When Richard III’s father was killed in his bid for the crown, Richard and his brothers were taken in by the Earl of Warwick, a.k.a. the Kingmaker. Warwick moved the boys to his estates in Yorkshire. The bone chemistry analysis of Richard’s teeth matches this move. It also indicates that his diet was no longer that of an aristocrat. Any mistreatment by Warwick could have caused the brothers’ later falling out with their mentor.  After the eldest brother Edward IV was made King, Richard moved back south to become the duke of Gloucester and part of Edward IV’s court. The mineral composition of his femur shows that his location and his diet changed during this period. Fans of history, especially British history, may be thrilled to discover that modern bone chemistry analysis could reveal so much more about King Richard III’s life than what has been previously known.

According to Shakespeare, Richard III was one of the greatest villains of all time. Portents at his birth foretold evil doings, but actual history does not wholly support this view. He was a loyal supporter of his brother and stood by him through a tumultuous kingship. First there are unfounded rumors that the Earl of Warwick and Prince Edward, son of Henry VI, did not die in battle but were murdered by Richard for his brother. Richard married Anne Neville, the daughter of Warwick and widow of Prince Edward, and, again without proof, is accused of poisoning her after several years of marriage. It is more likely that Richard had something to do with the death of the imprisoned ex-king Henry VI in the Tower of London, some historians say. Edward IV’s other brother, George, duke of Clarence, was not as faithful an ally and it is presumed without evidence that Richard had something to do with his downfall and execution for treason which opened the way to the throne.

What is fact, and an evil enough act to satisfy most people of Richard III’s true nature, was the imprisonment and murder of his two nephews. Edward IV died prematurely, but not before fathering two sons. Within months of his brother’s death Richard III had imprisoned the boys in the Tower of London and had himself declared King. In 1674 two small skeletons were uncovered in the Tower and reburied in Westminster Abbey.

Much of what historians know about Richard has been filtered through the Tudor monarchs that came after him. In order to validate their rise to power, they characterized King Richard III as an evil, crippled despot. Because he fell in battle his body was lost to time. The discovery of his bones in 2012 has provided a singular opportunity to learn about his lifestyle and confirm accounts of the time. Now, modern bone chemistry analysis has revealed much more about this man’s rich past and fascinating history.

By: Rebecca Savastio

Sources:

Phys.org

Huffington Post

IFL Science

Smithsonian Channel

English Monarchs

 

 

 

 

 

 

 

3 Responses to "King Richard III’s Life Revealed by Modern Bone Chemistry Analysis"

  1. Judy Jacobs   August 23, 2014 at 6:49 am

    There is no record that Warwick moved the boys, Richard and George, into his care following the death of their father. Edward IV sent Richard to Warwick to learn his knightly skills, following the custom of sending sons of the nobility to live with another great family to be instructed in martial skills, the chivalric code, religion,etc. Warwick had other castles around which he would have travelled and so this common (and romantic) idea that Richard grew up at Middleham is not accurate. He and his brother George spent some time in the low countries after the death of his father and brother, Edmund, returning to England only after Edward’s success at the Battle of Towton, after which he claimed the throne, becoming Edward IV in 1461 when Richard would have been almost nine years old. In the 15th Century, his childhood would have been rapidly coming to an end.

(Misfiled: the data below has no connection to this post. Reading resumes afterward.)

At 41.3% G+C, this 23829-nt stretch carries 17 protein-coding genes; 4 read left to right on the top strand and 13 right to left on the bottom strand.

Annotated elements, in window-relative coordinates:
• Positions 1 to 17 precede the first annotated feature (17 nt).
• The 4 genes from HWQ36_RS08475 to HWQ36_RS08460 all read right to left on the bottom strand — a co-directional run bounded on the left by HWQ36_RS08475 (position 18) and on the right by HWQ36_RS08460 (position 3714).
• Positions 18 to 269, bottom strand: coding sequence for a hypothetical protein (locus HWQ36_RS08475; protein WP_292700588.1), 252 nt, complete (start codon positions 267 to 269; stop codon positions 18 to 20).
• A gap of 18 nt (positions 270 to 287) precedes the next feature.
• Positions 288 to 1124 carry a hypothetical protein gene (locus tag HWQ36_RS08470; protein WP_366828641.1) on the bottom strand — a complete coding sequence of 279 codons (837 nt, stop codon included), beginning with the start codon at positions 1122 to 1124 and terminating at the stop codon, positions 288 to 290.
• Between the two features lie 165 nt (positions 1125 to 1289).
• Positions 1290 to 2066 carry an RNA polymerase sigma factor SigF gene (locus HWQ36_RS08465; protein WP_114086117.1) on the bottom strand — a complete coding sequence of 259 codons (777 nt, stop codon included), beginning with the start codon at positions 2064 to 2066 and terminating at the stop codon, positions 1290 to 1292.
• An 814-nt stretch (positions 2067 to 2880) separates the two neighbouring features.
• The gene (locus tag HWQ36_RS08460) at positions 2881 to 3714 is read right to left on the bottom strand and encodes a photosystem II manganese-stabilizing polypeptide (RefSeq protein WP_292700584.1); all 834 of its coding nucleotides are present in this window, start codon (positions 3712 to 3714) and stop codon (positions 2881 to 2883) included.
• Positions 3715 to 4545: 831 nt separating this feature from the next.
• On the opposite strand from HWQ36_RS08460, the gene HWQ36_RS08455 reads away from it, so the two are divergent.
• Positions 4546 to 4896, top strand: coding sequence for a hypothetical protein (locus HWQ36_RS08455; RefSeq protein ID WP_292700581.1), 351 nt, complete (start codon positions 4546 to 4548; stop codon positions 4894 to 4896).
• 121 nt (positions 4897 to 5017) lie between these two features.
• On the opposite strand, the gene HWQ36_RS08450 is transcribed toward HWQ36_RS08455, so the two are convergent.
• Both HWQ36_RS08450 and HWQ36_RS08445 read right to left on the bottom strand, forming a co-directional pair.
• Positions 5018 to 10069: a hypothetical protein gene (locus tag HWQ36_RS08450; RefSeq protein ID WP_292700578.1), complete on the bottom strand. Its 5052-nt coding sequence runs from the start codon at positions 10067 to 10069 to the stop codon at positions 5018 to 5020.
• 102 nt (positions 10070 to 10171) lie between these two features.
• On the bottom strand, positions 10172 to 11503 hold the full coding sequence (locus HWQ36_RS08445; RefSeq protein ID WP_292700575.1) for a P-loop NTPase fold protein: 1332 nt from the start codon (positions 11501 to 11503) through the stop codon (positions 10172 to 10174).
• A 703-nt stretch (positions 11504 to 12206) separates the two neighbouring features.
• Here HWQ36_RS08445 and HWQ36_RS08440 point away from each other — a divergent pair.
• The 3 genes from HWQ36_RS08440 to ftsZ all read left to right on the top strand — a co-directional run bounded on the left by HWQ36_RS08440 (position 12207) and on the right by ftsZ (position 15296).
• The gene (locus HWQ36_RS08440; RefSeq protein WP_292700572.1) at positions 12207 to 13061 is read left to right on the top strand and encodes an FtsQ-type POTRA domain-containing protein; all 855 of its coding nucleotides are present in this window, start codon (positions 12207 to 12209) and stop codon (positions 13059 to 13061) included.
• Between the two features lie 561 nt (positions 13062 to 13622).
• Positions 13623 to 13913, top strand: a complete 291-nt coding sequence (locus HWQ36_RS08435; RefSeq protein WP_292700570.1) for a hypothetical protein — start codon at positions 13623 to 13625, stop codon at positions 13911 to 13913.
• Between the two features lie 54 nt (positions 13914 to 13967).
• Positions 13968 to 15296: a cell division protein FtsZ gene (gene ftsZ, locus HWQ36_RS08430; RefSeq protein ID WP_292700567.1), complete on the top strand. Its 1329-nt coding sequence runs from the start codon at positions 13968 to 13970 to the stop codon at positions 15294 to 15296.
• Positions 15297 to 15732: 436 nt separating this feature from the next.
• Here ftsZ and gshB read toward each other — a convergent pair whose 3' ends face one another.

Reply
  2. George Dent   August 23, 2014 at 6:38 am

    I don’t know why you say that the study supports the idea that Richard moved to Middleham at 7 when it states no such thing. The study says that changes in his bone structure support the view that he moved to the Welsh Marches at about 7, not Middleham Castle in Yorkshire. There is no evidence that he went to Yorkshire at such a young age. The study emphasises that he was brought up in Eastern England and the Welsh Marches. The study makes no mention of Middleham and only mentions Yorkshire once. It makes clear that Richard spent the great majority of his life in England’s eastern counties. It is a pity you have misrepresented the study in this article.

    Reply
  3. Cynthia Waterman   August 22, 2014 at 8:30 am

    There is no proof that Richard 111 murdered his nephews. The Tower of London was a royal palace, not just a prison and significantly, there were several others in whose interest it would have been to eliminate them – not least Henry Tudor himself. Richard was actually planning his nephew’s coronation when news came to him that his brother’s children were illegitimate, their father having entered into a previous “pre-contract marriage” still valid when he married their mother. His heirs, therefore, could not claim the throne. In view of this (substantiated) news, Richard became the next in line to the throne and had no need to kill his nephews. We should try to forget Shakespeare when thinking about the this monarch!

    Reply

Your Thoughts?